An analyst report this morning predicts that Facebook - which has been reporting impressive growth numbers - could surpass Google in traffic within the next 2-3 years. That's a prediction that could use a few asterisks.
The report - issued by analyst Ross Sandler of RBC and reported on Silicon Alley Insider - notes that Google and Facebook are actually more like buddies these days. After all, the number of Google sessions generated via Facebook has nearly doubled - from 9 percent last year to 19 percent. Among Sandler's key points:
Facebook is actually positive and complementary for Google thus far, but that could change if Facebook's rapid growth trajectory continues on its current path, or if/when social media can find a business model and attract ad dollars from other online media.
Oh, right. A business model and revenue plan. Facebook needs one. You'll recall that Facebook CEO Mark Zuckerberg said last year that he's focused on growing the number of users and is giving the company a few years - until 2011 - before jumping into a plan for bringing in money.
All economy issues aside, I still maintain that waiting so long may not be the best approach. Social media types are fickle and, in the Internet age, the big thing today may be overshadowed by something new tomorrow. Just look at how quickly Facebook overpowered MySpace in popularity.
Already, Twitter seems to be stealing some thunder from Facebook. Just this week, numbers from Nielsen Online found that Twitter grew by 1,382 percent in February, compared to a year ago, and registered more than 7 million unique visitors in the U.S. for the month, up 50 percent from the 4.5 million uniques a month earlier. (Check out Nielsen's chart below) Facebook, by comparison was up a still-impressive 228 percent. MySpace was down 4 percent.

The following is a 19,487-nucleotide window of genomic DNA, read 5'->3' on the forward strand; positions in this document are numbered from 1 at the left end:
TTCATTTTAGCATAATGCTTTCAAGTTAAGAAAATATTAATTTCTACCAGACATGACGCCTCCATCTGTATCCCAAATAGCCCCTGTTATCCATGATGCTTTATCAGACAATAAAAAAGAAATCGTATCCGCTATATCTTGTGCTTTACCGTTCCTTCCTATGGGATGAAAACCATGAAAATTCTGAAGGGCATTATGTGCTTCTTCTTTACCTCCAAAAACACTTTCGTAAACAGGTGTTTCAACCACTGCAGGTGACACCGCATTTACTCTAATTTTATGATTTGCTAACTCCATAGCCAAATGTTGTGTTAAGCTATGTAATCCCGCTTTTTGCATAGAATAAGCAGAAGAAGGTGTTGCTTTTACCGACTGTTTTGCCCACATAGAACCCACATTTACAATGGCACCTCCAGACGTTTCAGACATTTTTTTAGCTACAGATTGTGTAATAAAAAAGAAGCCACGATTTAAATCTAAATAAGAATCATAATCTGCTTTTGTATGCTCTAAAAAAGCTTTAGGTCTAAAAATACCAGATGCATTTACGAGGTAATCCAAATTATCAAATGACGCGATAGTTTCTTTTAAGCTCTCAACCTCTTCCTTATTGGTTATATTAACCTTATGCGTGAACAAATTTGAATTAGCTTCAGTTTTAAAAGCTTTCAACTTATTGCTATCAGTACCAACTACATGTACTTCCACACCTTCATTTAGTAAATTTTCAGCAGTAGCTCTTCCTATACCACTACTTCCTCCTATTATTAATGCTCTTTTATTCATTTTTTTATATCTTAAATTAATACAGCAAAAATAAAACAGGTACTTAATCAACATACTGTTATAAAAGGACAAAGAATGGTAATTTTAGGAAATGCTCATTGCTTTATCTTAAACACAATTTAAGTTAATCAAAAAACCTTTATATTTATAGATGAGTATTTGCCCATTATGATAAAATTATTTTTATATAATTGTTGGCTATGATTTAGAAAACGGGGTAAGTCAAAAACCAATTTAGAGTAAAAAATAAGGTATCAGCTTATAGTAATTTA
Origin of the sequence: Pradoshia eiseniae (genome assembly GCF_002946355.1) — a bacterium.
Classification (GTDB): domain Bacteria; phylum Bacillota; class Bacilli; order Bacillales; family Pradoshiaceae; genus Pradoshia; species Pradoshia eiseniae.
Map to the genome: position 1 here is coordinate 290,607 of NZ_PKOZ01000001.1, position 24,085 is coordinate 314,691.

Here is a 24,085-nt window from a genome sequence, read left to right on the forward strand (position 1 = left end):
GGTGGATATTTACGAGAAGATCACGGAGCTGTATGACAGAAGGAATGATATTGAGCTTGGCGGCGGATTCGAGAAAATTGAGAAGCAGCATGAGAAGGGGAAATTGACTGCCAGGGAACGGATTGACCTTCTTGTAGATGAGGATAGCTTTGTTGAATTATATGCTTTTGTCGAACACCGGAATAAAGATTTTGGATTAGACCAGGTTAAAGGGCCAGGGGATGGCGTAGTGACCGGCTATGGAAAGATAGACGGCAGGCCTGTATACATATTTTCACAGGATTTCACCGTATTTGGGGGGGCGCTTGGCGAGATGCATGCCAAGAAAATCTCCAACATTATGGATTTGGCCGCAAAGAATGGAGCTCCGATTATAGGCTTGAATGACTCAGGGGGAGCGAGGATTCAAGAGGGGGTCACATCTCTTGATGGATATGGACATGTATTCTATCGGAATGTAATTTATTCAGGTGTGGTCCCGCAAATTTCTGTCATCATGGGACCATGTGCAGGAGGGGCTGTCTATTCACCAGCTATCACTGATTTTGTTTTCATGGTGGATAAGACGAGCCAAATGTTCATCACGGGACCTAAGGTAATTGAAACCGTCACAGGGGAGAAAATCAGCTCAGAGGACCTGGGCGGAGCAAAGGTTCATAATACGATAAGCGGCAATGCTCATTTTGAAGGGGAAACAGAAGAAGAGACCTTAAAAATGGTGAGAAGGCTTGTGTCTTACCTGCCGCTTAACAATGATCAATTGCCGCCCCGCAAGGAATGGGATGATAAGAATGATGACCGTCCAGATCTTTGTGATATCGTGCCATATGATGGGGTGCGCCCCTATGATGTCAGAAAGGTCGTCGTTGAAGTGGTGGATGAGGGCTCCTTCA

Speaking for myself, I am spending much more time on Twitter. And I'm starting to see many more of my Facebook contacts on Twitter too. I know that a handful of people - myself included - are so turned off by the new design that we're not spending nearly as much time on Facebook as we did before the new look. The new design is frustrating, clunky and, quite frankly, not worth spending the time to figure it out. (Are you listening, Mark?)
With that said, I wouldn't be surprised to see Facebook traffic start slipping in the coming months - or at least for the growth to slow. Doesn't sound to me like Google should be immediately threatened by Facebook's growth.